while copying my friend, former California State Chess Champion Dennis Fritzinger, ( and Paul, as I have a plan, prompted by his article, to write a post concerning Chess fiction. Long story short, I was given permission to use anything I wanted as long as “…no one will be offended short of straight plagiarism.” : ) Therefore I want every reader to know what follows is an attempt at some kind of amalgamation. What you read in the opening will be what I usually do when checking the moves with the databases and top programs at the ChessBaseDataBase (, an absolutely free resource provided by All of the comments and annotations are by GM Nick de Firmian and taken right offa the page of the MIN, as were all of the diagrams, which are in exactly the same place as found. I hope you find this interesting and a worthwhile endeavor. If you do, how about leaving a comment on the blog or firing an email blast at the good folks at the Mechanic’s Institute Chess Room ( And if you missed this earlier post, ( please check it out and tell everyone you know by sending out a blast by whatever modern media you use, or even send a letter. On second thought, with that fellow the Trumpster planted at the head of the United States Postal Service taking root and vowing to slow the mail even more that the current snail’s pace, maybe you better wait until the “Bandit” Nojoy DeJoy is blasted outta office and stick with email and even social media…(

Guy Argo (1938) vs IM Elliott Winslow (2269) [B22]
MI Sep-Oct TNM 1800+ San Francisco (5.3), 05.10.2021

B22 Sicilian, Alapin’s variation (2.c3)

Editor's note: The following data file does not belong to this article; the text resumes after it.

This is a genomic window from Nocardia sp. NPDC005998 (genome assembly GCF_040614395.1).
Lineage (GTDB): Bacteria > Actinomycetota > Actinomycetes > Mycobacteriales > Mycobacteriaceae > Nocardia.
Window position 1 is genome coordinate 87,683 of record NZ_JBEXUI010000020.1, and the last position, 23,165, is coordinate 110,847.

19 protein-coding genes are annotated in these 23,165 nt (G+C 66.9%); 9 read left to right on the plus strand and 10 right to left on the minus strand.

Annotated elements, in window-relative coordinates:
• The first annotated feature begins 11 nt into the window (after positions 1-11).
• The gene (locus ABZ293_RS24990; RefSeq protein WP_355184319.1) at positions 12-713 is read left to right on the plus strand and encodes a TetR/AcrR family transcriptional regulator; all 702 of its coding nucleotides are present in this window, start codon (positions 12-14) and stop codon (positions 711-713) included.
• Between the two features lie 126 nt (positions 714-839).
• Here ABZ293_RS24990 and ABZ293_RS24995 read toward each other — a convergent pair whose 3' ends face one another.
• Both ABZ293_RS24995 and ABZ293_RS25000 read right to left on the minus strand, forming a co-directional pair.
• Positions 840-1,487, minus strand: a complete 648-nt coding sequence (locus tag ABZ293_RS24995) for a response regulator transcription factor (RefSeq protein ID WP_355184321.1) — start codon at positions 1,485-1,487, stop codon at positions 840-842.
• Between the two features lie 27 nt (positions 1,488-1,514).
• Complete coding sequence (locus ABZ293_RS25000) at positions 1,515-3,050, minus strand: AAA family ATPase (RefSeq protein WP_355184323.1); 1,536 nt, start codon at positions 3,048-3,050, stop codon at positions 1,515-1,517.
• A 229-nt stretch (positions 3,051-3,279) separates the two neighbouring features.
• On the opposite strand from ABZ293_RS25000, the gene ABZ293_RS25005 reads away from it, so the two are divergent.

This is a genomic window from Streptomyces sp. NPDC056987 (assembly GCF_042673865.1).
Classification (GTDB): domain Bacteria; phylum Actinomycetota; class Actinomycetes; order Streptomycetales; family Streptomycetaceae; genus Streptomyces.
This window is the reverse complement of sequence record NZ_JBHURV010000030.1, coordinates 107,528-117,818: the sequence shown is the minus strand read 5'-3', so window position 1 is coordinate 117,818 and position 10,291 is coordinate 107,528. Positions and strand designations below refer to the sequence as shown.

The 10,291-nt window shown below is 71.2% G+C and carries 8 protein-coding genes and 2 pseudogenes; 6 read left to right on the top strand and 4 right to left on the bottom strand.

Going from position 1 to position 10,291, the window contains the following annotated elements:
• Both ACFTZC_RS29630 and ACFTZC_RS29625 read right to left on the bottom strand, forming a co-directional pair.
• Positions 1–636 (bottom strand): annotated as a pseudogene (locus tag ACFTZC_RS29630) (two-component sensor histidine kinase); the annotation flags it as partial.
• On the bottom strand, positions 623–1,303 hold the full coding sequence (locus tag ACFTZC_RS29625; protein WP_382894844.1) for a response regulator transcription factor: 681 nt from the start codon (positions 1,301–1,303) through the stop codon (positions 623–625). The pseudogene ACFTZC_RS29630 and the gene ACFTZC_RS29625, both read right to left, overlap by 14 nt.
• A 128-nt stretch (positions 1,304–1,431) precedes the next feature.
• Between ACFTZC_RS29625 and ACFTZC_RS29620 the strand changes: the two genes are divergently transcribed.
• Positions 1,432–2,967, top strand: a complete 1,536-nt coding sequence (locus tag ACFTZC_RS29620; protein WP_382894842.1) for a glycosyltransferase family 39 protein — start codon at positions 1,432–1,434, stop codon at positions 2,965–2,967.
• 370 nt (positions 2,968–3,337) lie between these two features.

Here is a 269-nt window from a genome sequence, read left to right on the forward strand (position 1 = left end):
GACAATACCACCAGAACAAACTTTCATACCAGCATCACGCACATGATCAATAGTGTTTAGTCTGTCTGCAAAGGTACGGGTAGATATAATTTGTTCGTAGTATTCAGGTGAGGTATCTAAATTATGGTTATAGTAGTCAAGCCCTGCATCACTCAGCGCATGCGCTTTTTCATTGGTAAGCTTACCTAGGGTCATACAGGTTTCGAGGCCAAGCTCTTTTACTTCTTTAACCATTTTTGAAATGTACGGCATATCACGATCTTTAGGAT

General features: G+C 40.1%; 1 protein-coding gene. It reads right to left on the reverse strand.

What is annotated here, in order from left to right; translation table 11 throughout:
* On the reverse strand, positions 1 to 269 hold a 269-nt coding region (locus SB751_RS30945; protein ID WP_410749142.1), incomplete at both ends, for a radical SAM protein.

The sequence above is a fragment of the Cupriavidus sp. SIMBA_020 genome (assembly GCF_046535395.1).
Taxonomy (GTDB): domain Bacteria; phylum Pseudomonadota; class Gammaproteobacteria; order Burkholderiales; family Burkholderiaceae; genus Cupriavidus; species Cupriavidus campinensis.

1. e4 c5 2. c3 Nf6 3. Qc2 Nc6 (SF 12 @depth49 plays 3…Nc6; SF 13 @depth49 plays 3…e5; SF 14 @depth42 prefers 3…Qc7. There are 4 games at the CBDB with 3…Nc6, one game with 3…b6, and no games with the two other moves) 4. Nf3 e5 (SF and Komodo play 4…a6, a move not shown as having been tried at the CBDB) 5. Bb5 (Houdini plays 5 Bb5. Fritz 15 plays 5 Bc4. No word from SF or Komodo) 5…Qb6 (SF 13 @depth44 plays 5…Bd6. SF 14 @depth24 plays 5…Qc7. The only move shown at the CBDB is 5…d6) From this point forward the comments are taken from the October 9, 2021 Mechanic’s Institute Chess Room Newsletter #989, ( with annotations by GM Nick de Firmian.
  1. Bxc6 Qxc6 7. Nxe5 Qxe4+ 8. Qxe4 Nxe4

(White has trouble achieving equality) 9. d3 Nf6 10. 0-0 d6 11. Nc4 [11.Nf3] 11…Be6 12. Nba3


12…d5 [Black has a little edge due to the bishop pair. He must keep the game from getting blocked though when knights are happier. Easier may be 12…0-0-0 13.Bg5 d5 14.Ne5 d4 which favors Black.] 13. Ne5 d6 14. Re1 0-0 15. Bg5 Rfe8 Now White gets equality [15…a6 16.Nc2 (16.Bxf6 gxf6 17.Nf3 f5 would be a better version of the game.) ] 16. Bxf6 gxf6 17. Nf3 a6 18. Nc2= Rad8?!